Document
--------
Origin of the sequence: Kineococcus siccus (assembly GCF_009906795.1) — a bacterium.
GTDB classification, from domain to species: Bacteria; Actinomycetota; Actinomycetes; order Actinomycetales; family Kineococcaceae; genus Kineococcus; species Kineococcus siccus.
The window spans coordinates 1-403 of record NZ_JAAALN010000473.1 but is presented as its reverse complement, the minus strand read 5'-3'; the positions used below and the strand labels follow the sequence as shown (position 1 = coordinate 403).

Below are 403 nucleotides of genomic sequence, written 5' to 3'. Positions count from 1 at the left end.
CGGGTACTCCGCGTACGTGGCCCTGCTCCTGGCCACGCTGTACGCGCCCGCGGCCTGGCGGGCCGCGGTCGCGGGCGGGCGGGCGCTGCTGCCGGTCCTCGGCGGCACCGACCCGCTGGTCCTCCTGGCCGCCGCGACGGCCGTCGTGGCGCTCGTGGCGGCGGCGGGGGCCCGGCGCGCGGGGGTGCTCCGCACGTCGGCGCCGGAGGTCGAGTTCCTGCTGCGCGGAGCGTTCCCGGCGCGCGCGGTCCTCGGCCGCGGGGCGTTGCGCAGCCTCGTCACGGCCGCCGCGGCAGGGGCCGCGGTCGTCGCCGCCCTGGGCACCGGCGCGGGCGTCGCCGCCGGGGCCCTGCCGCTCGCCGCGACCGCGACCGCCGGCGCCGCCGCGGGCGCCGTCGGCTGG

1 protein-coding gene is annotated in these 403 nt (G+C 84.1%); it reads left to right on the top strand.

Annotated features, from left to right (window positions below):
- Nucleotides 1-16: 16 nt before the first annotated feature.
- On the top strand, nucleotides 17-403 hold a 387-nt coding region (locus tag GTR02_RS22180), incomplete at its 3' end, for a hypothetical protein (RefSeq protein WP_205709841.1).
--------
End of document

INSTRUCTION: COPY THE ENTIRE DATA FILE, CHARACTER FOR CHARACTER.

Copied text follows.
Origin of the sequence: Kineococcus siccus (assembly GCF_009906795.1) — a bacterium.
GTDB classification, from domain to species: Bacteria; Actinomycetota; Actinomycetes; order Actinomycetales; family Kineococcaceae; genus Kineococcus; species Kineococcus siccus.
The window spans coordinates 1-403 of record NZ_JAAALN010000473.1 but is presented as its reverse complement, the minus strand read 5'-3'; the positions used below and the strand labels follow the sequence as shown (position 1 = coordinate 403).

Below are 403 nucleotides of genomic sequence, written 5' to 3'. Positions count from 1 at the left end.
CGGGTACTCCGCGTACGTGGCCCTGCTCCTGGCCACGCTGTACGCGCCCGCGGCCTGGCGGGCCGCGGTCGCGGGCGGGCGGGCGCTGCTGCCGGTCCTCGGCGGCACCGACCCGCTGGTCCTCCTGGCCGCCGCGACGGCCGTCGTGGCGCTCGTGGCGGCGGCGGGGGCCCGGCGCGCGGGGGTGCTCCGCACGTCGGCGCCGGAGGTCGAGTTCCTGCTGCGCGGAGCGTTCCCGGCGCGCGCGGTCCTCGGCCGCGGGGCGTTGCGCAGCCTCGTCACGGCCGCCGCGGCAGGGGCCGCGGTCGTCGCCGCCCTGGGCACCGGCGCGGGCGTCGCCGCCGGGGCCCTGCCGCTCGCCGCGACCGCGACCGCCGGCGCCGCCGCGGGCGCCGTCGGCTGG

1 protein-coding gene is annotated in these 403 nt (G+C 84.1%); it reads left to right on the top strand.

Annotated features, from left to right (window positions below):
- Nucleotides 1-16: 16 nt before the first annotated feature.
- On the top strand, nucleotides 17-403 hold a 387-nt coding region (locus tag GTR02_RS22180), incomplete at its 3' end, for a hypothetical protein (RefSeq protein WP_205709841.1).